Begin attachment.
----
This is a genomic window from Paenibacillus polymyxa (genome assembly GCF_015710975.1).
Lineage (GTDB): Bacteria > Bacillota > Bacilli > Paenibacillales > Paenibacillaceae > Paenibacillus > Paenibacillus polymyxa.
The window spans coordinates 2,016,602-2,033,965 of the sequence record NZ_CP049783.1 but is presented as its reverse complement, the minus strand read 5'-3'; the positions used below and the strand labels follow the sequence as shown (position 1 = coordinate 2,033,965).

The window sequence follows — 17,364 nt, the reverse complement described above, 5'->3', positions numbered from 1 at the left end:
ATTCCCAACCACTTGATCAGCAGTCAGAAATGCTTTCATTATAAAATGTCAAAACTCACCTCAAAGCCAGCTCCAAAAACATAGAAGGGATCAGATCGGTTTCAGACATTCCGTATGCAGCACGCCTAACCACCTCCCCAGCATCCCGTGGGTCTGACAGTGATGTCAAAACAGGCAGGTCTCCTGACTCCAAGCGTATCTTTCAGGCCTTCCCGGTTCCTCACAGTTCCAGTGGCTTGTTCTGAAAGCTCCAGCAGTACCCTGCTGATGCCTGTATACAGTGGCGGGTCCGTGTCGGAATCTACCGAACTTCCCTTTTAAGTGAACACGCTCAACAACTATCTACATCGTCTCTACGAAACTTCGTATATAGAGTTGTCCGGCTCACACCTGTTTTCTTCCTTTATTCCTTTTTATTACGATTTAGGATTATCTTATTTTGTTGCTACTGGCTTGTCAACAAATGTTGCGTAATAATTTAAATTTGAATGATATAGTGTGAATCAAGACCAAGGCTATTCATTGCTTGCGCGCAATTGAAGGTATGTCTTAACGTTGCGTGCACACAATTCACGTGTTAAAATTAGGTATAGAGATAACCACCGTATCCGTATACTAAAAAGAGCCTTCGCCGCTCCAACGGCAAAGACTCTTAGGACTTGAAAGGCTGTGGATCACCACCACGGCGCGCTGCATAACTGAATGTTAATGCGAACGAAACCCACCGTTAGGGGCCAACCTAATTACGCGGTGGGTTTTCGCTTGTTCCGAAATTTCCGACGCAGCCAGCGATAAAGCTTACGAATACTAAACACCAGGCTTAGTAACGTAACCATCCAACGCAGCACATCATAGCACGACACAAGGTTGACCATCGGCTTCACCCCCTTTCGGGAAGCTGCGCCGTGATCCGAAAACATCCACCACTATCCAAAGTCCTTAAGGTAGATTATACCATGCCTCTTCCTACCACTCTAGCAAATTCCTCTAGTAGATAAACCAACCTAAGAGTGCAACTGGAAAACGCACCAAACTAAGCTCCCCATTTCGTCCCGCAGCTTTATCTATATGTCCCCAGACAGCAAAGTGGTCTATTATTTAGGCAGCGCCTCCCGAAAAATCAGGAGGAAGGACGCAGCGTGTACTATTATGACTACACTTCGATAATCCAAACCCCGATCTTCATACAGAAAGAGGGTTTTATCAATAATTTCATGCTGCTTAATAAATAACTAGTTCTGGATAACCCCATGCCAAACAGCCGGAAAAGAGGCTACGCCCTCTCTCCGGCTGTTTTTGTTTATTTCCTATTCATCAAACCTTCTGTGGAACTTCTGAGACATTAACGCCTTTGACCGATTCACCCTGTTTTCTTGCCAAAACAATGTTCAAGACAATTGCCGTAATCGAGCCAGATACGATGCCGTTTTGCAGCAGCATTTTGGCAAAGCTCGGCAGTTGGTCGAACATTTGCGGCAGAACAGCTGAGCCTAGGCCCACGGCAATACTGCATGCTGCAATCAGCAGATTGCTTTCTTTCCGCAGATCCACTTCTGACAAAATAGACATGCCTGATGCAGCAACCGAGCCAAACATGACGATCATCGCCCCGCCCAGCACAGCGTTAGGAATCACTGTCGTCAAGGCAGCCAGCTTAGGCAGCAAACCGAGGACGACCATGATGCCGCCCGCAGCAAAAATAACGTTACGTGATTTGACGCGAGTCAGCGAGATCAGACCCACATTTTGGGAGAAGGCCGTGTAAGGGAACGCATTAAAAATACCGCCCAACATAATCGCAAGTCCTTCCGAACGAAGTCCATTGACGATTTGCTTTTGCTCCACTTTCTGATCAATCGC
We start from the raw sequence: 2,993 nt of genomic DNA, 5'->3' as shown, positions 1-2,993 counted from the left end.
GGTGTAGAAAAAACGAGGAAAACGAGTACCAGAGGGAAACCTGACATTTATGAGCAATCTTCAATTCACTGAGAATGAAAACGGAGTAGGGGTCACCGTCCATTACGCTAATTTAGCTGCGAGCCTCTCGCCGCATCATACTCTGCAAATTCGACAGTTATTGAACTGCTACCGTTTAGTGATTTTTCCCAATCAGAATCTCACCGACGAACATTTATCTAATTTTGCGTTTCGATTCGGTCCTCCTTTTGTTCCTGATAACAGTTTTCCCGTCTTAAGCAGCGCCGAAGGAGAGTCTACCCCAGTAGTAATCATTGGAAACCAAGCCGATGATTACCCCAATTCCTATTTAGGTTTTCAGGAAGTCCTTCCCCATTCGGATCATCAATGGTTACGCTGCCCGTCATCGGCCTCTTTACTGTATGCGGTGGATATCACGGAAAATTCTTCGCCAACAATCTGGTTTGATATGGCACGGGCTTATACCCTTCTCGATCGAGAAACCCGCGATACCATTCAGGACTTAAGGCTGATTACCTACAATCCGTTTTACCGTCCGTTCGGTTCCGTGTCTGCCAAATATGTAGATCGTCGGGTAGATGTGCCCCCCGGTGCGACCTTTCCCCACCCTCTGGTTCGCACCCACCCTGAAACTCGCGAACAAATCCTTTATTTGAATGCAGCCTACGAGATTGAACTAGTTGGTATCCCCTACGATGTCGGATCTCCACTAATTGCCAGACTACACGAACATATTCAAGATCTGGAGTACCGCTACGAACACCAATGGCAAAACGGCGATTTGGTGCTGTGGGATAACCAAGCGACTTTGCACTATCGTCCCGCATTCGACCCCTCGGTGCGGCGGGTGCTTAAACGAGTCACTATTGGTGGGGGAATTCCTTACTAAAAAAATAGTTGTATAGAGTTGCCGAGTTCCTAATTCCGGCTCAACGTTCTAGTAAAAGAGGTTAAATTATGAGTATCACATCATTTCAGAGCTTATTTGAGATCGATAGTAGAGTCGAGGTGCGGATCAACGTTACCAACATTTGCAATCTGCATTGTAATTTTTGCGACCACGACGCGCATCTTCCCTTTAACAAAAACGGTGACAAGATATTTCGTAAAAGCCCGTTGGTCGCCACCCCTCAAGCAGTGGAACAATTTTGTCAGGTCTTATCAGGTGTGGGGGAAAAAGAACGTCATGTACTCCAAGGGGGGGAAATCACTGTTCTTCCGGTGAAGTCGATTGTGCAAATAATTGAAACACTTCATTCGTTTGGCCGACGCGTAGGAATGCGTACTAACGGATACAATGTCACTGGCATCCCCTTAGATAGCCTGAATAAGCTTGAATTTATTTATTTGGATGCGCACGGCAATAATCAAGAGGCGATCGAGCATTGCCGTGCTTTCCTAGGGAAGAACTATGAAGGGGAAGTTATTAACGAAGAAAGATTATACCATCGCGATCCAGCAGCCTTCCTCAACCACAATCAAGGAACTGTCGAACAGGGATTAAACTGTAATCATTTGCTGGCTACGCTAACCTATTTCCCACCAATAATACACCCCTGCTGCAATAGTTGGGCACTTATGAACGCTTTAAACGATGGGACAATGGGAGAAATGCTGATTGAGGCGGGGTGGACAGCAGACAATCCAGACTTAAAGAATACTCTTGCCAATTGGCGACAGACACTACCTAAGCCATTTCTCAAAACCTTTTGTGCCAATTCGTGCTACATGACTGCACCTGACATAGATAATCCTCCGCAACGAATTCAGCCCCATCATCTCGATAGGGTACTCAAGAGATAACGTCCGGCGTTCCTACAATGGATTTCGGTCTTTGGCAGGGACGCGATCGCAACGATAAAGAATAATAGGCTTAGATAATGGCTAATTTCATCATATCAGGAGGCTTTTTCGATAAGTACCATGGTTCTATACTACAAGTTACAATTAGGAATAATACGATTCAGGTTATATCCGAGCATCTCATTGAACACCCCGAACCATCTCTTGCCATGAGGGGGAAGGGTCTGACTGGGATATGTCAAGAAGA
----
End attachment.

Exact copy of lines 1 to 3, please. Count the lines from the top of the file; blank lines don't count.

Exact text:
This is a genomic window from Paenibacillus polymyxa (genome assembly GCF_015710975.1).
Lineage (GTDB): Bacteria > Bacillota > Bacilli > Paenibacillales > Paenibacillaceae > Paenibacillus > Paenibacillus polymyxa.
The window spans coordinates 2,016,602-2,033,965 of the sequence record NZ_CP049783.1 but is presented as its reverse complement, the minus strand read 5'-3'; the positions used below and the strand labels follow the sequence as shown (position 1 = coordinate 2,033,965).